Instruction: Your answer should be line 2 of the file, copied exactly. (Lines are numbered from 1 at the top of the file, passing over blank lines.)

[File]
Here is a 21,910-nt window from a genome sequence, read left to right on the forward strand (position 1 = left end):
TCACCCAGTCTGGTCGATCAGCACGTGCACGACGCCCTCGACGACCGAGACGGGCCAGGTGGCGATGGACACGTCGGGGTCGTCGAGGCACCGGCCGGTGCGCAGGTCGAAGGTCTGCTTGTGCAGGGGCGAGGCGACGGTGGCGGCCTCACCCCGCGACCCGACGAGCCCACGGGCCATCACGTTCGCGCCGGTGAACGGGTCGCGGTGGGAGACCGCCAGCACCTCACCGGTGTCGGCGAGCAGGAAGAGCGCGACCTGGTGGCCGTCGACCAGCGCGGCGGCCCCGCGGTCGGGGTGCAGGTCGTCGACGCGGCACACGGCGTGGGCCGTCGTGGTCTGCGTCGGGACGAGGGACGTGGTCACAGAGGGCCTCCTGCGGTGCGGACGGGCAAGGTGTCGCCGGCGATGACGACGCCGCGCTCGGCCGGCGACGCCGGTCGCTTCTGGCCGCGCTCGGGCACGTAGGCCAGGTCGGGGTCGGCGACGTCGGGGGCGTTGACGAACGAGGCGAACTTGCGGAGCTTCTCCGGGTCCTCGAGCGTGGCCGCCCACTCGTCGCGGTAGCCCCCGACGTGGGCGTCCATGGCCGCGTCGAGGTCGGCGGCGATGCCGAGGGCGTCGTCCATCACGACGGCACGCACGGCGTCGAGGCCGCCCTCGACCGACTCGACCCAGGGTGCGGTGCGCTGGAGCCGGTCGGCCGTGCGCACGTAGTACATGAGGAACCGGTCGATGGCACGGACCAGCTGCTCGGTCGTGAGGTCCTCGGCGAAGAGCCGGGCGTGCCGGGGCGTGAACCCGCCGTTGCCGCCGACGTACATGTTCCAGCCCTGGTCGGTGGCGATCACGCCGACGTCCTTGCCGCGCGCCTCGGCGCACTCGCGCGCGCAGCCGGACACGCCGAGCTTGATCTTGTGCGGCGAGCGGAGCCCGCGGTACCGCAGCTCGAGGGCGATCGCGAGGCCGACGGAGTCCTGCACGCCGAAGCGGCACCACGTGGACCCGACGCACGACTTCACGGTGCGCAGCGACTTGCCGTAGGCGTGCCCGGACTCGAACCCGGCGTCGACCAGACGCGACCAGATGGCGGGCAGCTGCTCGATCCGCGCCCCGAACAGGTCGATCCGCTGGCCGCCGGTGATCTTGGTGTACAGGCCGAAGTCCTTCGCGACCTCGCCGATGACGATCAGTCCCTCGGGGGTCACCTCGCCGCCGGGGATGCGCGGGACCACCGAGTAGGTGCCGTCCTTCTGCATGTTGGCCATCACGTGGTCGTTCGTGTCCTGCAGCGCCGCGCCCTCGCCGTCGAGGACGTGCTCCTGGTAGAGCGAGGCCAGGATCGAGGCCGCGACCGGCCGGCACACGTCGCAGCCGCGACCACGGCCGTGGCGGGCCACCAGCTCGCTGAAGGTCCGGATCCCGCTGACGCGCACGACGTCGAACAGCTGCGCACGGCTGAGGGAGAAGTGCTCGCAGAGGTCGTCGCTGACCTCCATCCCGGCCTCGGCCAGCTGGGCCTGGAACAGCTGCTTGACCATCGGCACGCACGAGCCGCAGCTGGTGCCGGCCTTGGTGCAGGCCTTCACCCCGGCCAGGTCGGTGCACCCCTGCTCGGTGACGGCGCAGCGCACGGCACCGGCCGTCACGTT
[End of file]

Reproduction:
TCACCCAGTCTGGTCGATCAGCACGTGCACGACGCCCTCGACGACCGAGACGGGCCAGGTGGCGATGGACACGTCGGGGTCGTCGAGGCACCGGCCGGTGCGCAGGTCGAAGGTCTGCTTGTGCAGGGGCGAGGCGACGGTGGCGGCCTCACCCCGCGACCCGACGAGCCCACGGGCCATCACGTTCGCGCCGGTGAACGGGTCGCGGTGGGAGACCGCCAGCACCTCACCGGTGTCGGCGAGCAGGAAGAGCGCGACCTGGTGGCCGTCGACCAGCGCGGCGGCCCCGCGGTCGGGGTGCAGGTCGTCGACGCGGCACACGGCGTGGGCCGTCGTGGTCTGCGTCGGGACGAGGGACGTGGTCACAGAGGGCCTCCTGCGGTGCGGACGGGCAAGGTGTCGCCGGCGATGACGACGCCGCGCTCGGCCGGCGACGCCGGTCGCTTCTGGCCGCGCTCGGGCACGTAGGCCAGGTCGGGGTCGGCGACGTCGGGGGCGTTGACGAACGAGGCGAACTTGCGGAGCTTCTCCGGGTCCTCGAGCGTGGCCGCCCACTCGTCGCGGTAGCCCCCGACGTGGGCGTCCATGGCCGCGTCGAGGTCGGCGGCGATGCCGAGGGCGTCGTCCATCACGACGGCACGCACGGCGTCGAGGCCGCCCTCGACCGACTCGACCCAGGGTGCGGTGCGCTGGAGCCGGTCGGCCGTGCGCACGTAGTACATGAGGAACCGGTCGATGGCACGGACCAGCTGCTCGGTCGTGAGGTCCTCGGCGAAGAGCCGGGCGTGCCGGGGCGTGAACCCGCCGTTGCCGCCGACGTACATGTTCCAGCCCTGGTCGGTGGCGATCACGCCGACGTCCTTGCCGCGCGCCTCGGCGCACTCGCGCGCGCAGCCGGACACGCCGAGCTTGATCTTGTGCGGCGAGCGGAGCCCGCGGTACCGCAGCTCGAGGGCGATCGCGAGGCCGACGGAGTCCTGCACGCCGAAGCGGCACCACGTGGACCCGACGCACGACTTCACGGTGCGCAGCGACTTGCCGTAGGCGTGCCCGGACTCGAACCCGGCGTCGACCAGACGCGACCAGATGGCGGGCAGCTGCTCGATCCGCGCCCCGAACAGGTCGATCCGCTGGCCGCCGGTGATCTTGGTGTACAGGCCGAAGTCCTTCGCGACCTCGCCGATGACGATCAGTCCCTCGGGGGTCACCTCGCCGCCGGGGATGCGCGGGACCACCGAGTAGGTGCCGTCCTTCTGCATGTTGGCCATCACGTGGTCGTTCGTGTCCTGCAGCGCCGCGCCCTCGCCGTCGAGGACGTGCTCCTGGTAGAGCGAGGCCAGGATCGAGGCCGCGACCGGCCGGCACACGTCGCAGCCGCGACCACGGCCGTGGCGGGCCACCAGCTCGCTGAAGGTCCGGATCCCGCTGACGCGCACGACGTCGAACAGCTGCGCACGGCTGAGGGAGAAGTGCTCGCAGAGGTCGTCGCTGACCTCCATCCCGGCCTCGGCCAGCTGGGCCTGGAACAGCTGCTTGACCATCGGCACGCACGAGCCGCAGCTGGTGCCGGCCTTGGTGCAGGCCTTCACCCCGGCCAGGTCGGTGCACCCCTGCTCGGTGACGGCGCAGCGCACGGCACCGGCCGTCACGTT